San Antonio's Eastside Promise Neighborhood proposal received the highest score of the 36 implementation grant applicants. "This will be a day we look back on a few years from now and say that's when San Antonio fundamentally changed its philosophy toward education," said Mayor Castro on the day of the grant announcement. "This grant recognizes the intersection between families, strong neighborhoods and schools."
"We Will Win in North Minneapolis."
Minneapolis is another implementation grant winner that has benefited from committed mayoral leadership. Mayor R.T. Rybak has been a strong supporter of the Northside Achievement Zone (NAZ) and believes the entire city will benefit as families in this neighborhood move out of poverty. North Minneapolis suffers from high rates of violence, multigenerational poverty and unemployment and has the second largest student achievement gap in the country. A collaborative of more than 50 service providers and schools, NAZ began as a pilot project in 2010 and was the only initiative selected for a Promise Neighborhood implementation grant that did not first receive a planning grant.
"The Promise Neighborhood funding will allow us to immediately scale up our services to reach many more families," said Sondra Samuels, CEO of NAZ. The initiative will receive $28 million over five years, allowing NAZ to grow from 150 pilot families to 1,200 families with 3,000 children. NAZ will increase the number of trained "family coaches" in the neighborhood who work one-on-one with families to help them achieve their goals and build a culture of achievement.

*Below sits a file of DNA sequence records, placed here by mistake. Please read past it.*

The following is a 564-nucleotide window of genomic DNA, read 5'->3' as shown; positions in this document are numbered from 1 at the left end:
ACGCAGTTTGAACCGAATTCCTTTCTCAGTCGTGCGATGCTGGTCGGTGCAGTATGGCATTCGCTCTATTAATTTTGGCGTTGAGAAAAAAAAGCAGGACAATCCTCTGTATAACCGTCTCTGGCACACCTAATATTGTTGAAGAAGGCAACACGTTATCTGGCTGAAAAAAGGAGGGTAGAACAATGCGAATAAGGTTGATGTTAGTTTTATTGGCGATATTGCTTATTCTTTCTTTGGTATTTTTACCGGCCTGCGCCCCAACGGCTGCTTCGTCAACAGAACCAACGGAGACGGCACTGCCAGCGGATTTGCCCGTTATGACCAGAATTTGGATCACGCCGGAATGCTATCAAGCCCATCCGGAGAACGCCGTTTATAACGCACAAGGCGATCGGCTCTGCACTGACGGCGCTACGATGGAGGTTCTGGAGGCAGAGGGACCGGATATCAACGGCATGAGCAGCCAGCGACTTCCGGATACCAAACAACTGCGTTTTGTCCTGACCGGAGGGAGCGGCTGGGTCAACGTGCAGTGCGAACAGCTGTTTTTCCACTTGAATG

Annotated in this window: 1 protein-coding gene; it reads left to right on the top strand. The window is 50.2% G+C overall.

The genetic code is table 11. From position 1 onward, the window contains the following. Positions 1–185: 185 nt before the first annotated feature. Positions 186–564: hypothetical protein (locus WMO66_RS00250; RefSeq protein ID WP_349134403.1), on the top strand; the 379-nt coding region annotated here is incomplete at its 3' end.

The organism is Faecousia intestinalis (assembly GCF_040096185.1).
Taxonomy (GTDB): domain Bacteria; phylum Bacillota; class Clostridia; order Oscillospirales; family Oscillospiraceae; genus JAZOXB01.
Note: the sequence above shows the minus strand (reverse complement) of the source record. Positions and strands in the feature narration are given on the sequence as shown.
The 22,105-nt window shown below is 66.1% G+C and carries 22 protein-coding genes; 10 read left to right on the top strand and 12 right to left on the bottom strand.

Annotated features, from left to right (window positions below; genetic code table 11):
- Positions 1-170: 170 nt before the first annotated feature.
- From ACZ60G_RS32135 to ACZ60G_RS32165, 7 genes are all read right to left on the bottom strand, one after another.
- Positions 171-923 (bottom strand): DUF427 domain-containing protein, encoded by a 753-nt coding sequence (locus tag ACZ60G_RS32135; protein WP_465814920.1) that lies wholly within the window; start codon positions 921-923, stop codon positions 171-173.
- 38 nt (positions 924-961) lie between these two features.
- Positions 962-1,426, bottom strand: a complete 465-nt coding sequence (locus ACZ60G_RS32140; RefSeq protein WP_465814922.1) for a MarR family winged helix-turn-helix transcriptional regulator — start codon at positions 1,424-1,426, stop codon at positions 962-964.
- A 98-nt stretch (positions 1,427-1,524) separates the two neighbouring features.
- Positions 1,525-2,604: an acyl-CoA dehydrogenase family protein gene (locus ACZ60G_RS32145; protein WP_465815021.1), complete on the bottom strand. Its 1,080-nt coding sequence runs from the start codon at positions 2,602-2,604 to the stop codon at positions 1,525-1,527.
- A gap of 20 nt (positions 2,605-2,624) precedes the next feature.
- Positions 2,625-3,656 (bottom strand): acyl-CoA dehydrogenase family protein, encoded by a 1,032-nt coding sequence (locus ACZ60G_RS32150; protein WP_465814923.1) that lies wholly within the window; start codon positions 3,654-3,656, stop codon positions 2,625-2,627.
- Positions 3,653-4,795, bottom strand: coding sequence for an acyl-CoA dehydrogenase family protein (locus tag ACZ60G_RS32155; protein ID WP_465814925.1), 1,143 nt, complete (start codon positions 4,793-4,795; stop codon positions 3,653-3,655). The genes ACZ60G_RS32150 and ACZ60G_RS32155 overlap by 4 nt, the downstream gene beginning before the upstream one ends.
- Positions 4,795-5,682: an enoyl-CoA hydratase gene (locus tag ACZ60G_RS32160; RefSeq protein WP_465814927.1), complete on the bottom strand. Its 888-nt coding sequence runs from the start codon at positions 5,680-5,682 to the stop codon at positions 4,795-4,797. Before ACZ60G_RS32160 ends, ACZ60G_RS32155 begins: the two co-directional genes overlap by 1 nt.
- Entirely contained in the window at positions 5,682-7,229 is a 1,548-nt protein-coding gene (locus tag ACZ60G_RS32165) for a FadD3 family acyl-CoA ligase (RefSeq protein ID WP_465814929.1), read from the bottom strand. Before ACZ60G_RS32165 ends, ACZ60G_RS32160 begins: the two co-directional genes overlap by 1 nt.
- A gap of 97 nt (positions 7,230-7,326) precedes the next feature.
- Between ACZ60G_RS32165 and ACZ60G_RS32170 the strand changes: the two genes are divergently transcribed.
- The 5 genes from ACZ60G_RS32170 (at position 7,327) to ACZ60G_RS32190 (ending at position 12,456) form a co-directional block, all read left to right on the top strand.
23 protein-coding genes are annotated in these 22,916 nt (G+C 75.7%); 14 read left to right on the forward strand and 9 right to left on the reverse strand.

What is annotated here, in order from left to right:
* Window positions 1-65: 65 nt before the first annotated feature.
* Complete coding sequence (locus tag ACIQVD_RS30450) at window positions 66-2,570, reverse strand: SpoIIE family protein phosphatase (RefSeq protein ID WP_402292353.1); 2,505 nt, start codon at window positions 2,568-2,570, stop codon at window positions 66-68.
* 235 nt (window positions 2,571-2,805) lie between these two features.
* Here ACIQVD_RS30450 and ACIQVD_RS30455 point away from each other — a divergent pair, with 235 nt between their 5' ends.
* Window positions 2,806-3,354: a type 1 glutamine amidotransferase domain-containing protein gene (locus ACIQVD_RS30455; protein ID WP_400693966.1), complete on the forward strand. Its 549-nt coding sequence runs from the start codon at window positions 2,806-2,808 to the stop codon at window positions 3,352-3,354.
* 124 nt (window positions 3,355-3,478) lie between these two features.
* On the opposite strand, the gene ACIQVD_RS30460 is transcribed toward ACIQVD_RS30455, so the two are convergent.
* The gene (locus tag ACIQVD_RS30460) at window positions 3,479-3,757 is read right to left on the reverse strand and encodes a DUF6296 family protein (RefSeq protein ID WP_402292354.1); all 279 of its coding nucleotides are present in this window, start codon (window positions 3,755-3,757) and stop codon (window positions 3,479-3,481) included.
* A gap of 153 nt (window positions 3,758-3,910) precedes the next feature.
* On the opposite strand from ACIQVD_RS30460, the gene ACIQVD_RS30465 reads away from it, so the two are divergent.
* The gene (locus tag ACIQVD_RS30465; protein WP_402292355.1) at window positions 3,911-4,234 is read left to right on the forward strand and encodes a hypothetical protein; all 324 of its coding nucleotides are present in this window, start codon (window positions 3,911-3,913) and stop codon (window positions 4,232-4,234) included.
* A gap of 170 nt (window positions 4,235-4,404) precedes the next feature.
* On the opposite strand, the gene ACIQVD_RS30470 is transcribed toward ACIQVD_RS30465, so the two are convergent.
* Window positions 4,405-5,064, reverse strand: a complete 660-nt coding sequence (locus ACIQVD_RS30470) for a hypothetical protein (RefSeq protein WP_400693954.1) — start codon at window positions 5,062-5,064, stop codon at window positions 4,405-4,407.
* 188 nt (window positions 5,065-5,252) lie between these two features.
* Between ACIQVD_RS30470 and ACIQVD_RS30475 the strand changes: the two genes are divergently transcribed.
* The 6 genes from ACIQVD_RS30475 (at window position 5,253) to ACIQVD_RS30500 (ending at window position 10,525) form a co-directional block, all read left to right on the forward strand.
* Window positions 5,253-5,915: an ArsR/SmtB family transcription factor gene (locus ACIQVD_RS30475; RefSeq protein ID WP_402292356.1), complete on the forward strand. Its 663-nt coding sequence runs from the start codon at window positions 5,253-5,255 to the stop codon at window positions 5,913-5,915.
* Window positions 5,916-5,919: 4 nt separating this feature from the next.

"This is the neighborhood that faced down a tornado," said Mayor Rybak at a press conference announcing the grant award. "This is the neighborhood that faced down a tsunami of foreclosures. This is the neighborhood that faced down an epidemic in youth violence. We will win in North Minneapolis... This should really be a call to arms for a crisis in this community that should not be tolerated."
Many other cities, including Boston and Saint Paul, Minn., have innovative neighborhood revitalization initiatives underway. However, a federal appropriation for the Promise Neighborhood program that was far smaller than the Administration's funding request prevented more of these city-led efforts from securing implementation grants for the next phase of their efforts.
Details: To learn more about the Promise Neighborhoods program, visit http://www2.ed.gov/programs/promiseneighborhoods/index.html.
Recipients of Promise Neighborhood Implementation Grants
Recipients of Promise Neighborhood Planning Grants